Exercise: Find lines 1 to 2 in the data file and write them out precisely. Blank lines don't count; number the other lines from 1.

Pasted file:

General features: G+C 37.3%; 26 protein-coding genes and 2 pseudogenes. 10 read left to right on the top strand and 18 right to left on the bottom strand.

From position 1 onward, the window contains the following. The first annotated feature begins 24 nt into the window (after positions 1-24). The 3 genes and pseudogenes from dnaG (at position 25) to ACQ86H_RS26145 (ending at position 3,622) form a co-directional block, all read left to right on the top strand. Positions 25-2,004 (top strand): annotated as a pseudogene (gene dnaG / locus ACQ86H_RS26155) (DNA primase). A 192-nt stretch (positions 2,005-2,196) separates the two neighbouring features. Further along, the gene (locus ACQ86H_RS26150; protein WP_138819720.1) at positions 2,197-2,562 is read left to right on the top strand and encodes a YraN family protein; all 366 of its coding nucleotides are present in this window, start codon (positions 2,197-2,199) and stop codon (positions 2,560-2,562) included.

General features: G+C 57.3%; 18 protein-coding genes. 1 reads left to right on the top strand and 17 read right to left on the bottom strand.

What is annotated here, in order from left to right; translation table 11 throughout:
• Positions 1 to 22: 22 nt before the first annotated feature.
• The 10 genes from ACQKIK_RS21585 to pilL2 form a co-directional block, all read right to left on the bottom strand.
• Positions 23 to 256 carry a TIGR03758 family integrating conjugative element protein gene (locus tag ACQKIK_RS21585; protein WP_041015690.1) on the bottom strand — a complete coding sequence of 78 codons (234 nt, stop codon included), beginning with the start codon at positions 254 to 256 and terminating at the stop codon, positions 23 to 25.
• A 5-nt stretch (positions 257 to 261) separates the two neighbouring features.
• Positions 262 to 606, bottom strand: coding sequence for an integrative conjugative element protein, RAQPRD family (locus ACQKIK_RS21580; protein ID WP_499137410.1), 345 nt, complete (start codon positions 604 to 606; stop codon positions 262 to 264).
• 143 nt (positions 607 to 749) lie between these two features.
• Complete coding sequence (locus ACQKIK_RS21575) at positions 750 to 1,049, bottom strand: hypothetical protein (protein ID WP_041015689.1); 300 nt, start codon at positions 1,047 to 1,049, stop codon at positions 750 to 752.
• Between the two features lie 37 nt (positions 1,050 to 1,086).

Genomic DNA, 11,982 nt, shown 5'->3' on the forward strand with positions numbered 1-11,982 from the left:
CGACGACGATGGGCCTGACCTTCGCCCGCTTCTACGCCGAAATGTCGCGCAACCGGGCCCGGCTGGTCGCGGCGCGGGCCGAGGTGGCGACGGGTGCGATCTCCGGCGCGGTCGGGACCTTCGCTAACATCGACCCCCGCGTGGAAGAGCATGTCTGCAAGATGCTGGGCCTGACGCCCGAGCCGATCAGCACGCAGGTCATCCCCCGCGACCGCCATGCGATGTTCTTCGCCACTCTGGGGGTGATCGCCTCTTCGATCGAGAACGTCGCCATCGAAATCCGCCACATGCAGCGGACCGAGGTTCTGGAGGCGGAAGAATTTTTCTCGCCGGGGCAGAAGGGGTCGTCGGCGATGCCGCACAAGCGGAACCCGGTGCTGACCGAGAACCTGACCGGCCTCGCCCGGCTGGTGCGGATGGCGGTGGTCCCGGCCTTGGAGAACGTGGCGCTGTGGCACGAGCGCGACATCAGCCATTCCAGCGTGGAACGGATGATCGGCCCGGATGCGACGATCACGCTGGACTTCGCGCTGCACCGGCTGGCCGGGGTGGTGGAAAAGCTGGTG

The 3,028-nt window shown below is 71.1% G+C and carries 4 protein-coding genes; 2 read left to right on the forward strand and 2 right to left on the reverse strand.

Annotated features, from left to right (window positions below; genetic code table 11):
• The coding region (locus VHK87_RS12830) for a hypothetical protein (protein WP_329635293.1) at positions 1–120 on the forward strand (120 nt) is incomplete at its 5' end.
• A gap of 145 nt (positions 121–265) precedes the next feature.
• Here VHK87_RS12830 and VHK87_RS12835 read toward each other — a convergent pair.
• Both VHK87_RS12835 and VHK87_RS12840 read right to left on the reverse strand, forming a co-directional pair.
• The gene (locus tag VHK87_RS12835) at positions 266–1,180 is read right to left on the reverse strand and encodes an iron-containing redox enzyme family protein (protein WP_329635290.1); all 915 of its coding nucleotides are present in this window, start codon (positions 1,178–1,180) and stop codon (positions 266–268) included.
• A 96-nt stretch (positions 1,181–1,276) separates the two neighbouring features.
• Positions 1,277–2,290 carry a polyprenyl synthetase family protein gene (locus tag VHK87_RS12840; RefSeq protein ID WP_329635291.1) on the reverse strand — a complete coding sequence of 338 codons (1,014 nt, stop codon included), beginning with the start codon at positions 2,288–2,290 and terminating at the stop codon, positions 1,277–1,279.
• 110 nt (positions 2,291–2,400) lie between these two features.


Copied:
General features: G+C 37.3%; 26 protein-coding genes and 2 pseudogenes. 10 read left to right on the top strand and 18 right to left on the bottom strand.

From position 1 onward, the window contains the following. The first annotated feature begins 24 nt into the window (after positions 1-24). The 3 genes and pseudogenes from dnaG (at position 25) to ACQ86H_RS26145 (ending at position 3,622) form a co-directional block, all read left to right on the top strand. Positions 25-2,004 (top strand): annotated as a pseudogene (gene dnaG / locus ACQ86H_RS26155) (DNA primase). A 192-nt stretch (positions 2,005-2,196) separates the two neighbouring features. Further along, the gene (locus ACQ86H_RS26150; protein WP_138819720.1) at positions 2,197-2,562 is read left to right on the top strand and encodes a YraN family protein; all 366 of its coding nucleotides are present in this window, start codon (positions 2,197-2,199) and stop codon (positions 2,560-2,562) included.